As the dust settles on an extraordinary period of learning, Barnard Castle School students consider their school days and look forward to the future…
CARBON dot technology that can track the movement of molecules within cells has inspired a student to pursue medical research as he prepares to continue his studies at Cambridge University.
Barnard Castle School student Sam Carling secured his place to read a degree in natural sciences with a string of top grades and an innovative Extended Project Qualification (EPQ) researching carbon dot technology in medicine.
“It’s a new field of nanotechnology which I was introduced to by one of my chemistry teachers at Barney,” said Sam, who was offered an academic scholarship at Barnard Castle School when Wolsingham School closed its sixth form while he was in year 11 there.
“The dots, which are particles mainly made from carbon, glow under ultraviolet light, so you can use them to track the movement of other molecules in cells. At the moment, radioactive markers are used to do that, but unlike them, carbon dots don’t damage the cell. I think in the future they could be used in cancer research and it was a great project to be involved with.”
Sam, of Bishop Auckland, is planning to work in medical research after university, and he had high praise for his school which allowed him to take five A levels as well as his EPQ.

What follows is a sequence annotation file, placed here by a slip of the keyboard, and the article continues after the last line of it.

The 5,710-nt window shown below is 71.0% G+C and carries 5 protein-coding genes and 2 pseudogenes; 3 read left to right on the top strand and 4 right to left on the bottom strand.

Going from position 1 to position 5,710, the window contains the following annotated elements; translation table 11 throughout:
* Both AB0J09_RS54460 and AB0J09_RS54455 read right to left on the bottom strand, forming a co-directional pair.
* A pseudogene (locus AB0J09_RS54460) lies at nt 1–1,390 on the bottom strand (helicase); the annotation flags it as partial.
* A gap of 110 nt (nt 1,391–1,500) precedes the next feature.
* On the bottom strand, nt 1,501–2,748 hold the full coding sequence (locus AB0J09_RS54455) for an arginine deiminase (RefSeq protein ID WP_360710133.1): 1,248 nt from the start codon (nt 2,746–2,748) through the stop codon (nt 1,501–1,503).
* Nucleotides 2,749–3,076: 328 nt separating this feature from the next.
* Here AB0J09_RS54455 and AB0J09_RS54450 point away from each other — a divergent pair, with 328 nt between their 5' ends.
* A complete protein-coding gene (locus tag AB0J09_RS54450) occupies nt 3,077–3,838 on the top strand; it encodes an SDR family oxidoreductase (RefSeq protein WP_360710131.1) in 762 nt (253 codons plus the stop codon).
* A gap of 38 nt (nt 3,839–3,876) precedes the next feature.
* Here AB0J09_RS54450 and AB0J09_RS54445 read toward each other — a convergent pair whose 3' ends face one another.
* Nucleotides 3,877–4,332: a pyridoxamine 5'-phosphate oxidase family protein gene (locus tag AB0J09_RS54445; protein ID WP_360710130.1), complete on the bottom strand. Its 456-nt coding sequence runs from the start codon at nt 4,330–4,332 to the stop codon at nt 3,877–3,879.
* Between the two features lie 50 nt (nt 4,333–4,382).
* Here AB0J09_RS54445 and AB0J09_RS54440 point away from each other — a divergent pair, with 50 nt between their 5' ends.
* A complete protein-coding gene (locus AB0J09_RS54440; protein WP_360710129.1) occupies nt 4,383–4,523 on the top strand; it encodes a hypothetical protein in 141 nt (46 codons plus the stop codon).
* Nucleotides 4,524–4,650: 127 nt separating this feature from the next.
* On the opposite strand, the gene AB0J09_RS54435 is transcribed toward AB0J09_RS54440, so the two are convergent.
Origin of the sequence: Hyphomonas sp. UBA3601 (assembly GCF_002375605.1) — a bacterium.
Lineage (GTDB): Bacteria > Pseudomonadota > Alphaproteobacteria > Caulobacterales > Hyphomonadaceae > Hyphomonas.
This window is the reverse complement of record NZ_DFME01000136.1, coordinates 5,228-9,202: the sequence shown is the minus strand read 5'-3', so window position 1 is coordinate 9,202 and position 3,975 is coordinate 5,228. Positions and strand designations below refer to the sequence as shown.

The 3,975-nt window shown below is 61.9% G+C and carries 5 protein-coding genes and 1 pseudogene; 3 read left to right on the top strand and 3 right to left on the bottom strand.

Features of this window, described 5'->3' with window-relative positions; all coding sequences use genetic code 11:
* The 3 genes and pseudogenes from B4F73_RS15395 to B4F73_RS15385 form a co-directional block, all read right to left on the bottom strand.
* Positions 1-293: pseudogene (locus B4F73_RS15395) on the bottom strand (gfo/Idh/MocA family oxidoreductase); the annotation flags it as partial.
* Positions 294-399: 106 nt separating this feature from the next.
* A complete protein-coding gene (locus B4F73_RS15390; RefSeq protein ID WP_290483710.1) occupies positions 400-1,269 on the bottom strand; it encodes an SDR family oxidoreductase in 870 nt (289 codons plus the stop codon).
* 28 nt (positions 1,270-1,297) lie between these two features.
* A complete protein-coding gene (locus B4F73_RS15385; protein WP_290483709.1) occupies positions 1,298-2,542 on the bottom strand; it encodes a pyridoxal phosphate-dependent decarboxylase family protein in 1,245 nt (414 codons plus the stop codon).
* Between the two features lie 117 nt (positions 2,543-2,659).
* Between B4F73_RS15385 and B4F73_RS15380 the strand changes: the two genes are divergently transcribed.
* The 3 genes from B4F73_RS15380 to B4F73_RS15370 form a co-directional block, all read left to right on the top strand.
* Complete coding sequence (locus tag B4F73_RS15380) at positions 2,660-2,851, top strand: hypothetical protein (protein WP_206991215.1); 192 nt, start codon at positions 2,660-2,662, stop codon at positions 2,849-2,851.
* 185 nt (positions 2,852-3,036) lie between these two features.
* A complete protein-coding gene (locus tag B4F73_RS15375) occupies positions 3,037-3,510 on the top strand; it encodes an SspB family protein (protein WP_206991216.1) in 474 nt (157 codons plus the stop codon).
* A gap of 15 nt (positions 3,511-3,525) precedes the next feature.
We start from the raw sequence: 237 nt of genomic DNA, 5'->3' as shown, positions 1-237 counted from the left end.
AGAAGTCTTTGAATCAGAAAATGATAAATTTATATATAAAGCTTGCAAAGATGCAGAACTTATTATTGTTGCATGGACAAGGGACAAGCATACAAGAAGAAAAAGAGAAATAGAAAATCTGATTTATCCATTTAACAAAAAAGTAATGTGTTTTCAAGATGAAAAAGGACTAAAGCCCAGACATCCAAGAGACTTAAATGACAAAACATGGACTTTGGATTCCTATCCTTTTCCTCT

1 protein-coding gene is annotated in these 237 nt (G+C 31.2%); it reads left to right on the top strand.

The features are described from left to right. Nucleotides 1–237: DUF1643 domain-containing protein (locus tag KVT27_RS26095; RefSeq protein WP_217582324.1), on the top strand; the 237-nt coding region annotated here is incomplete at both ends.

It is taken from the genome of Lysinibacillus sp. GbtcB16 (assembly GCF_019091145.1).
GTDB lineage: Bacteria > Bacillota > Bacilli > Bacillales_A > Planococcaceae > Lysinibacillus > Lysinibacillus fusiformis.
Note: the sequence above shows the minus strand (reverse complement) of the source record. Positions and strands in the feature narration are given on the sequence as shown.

“I was really keen to take five A Levels and that was a major problem for a lot of sixth forms I visited, but Barney was with me from the start. It was a nightmare to put together my timetable, but the school bent over backwards to accommodate me,” said Sam. “Everyone has been incredible friendly and supportive.”
Sam founded the school’s Student Support Forum and personally tutored younger children in biology, chemistry and maths. He also plans to return to school in September to help students with their applications to Oxford and Cambridge.
“I’m so excited about going to Cambridge. It’s a beautiful city, where I can learn among like-minded people and I’m looking forward to challenging myself on a very broad-ranging course,” he said.
Head boy Bagi Ali sees a future helping to rebuild Sudan, the country of his family, ravaged by 30 years of military dictatorship and civil war.
Bishop Auckland-born to Sudanese parents, he is inspired by the plight of the country as he takes up a place at top university UCL to read economics.
“I still have family over there and I hope to go back to try and make a difference with what I have learned at Barney and am about to study at UCL,” he said. “We need to find ways to make the country sustainable rather than just receive charitable donations. I’m hoping to develop knowledge that will help find a better solution after developing my skills in a career of investment banking.”
He said he was excited at the prospect of going to London to study but would never forget his time at Barney. He said: “It was just a great experience with constant support which left you feeling you were never on your own. I was stunned to be chosen as head boy and loved mentoring others.”
For Barnard Run record holder and head of boarding Archie Hunt, of Richmond, sixth form life saw him secure top grades and have his first novel published.
More than 15,000 people have already downloaded his Amazon published title Snakes and Ladders while another 1,000 have bought the book, written as his EPQ.
The fictional title is set in America during the 1929 crash and depression as a lawyer becomes a scapegoat for a mid-West finance company extorting money from investors.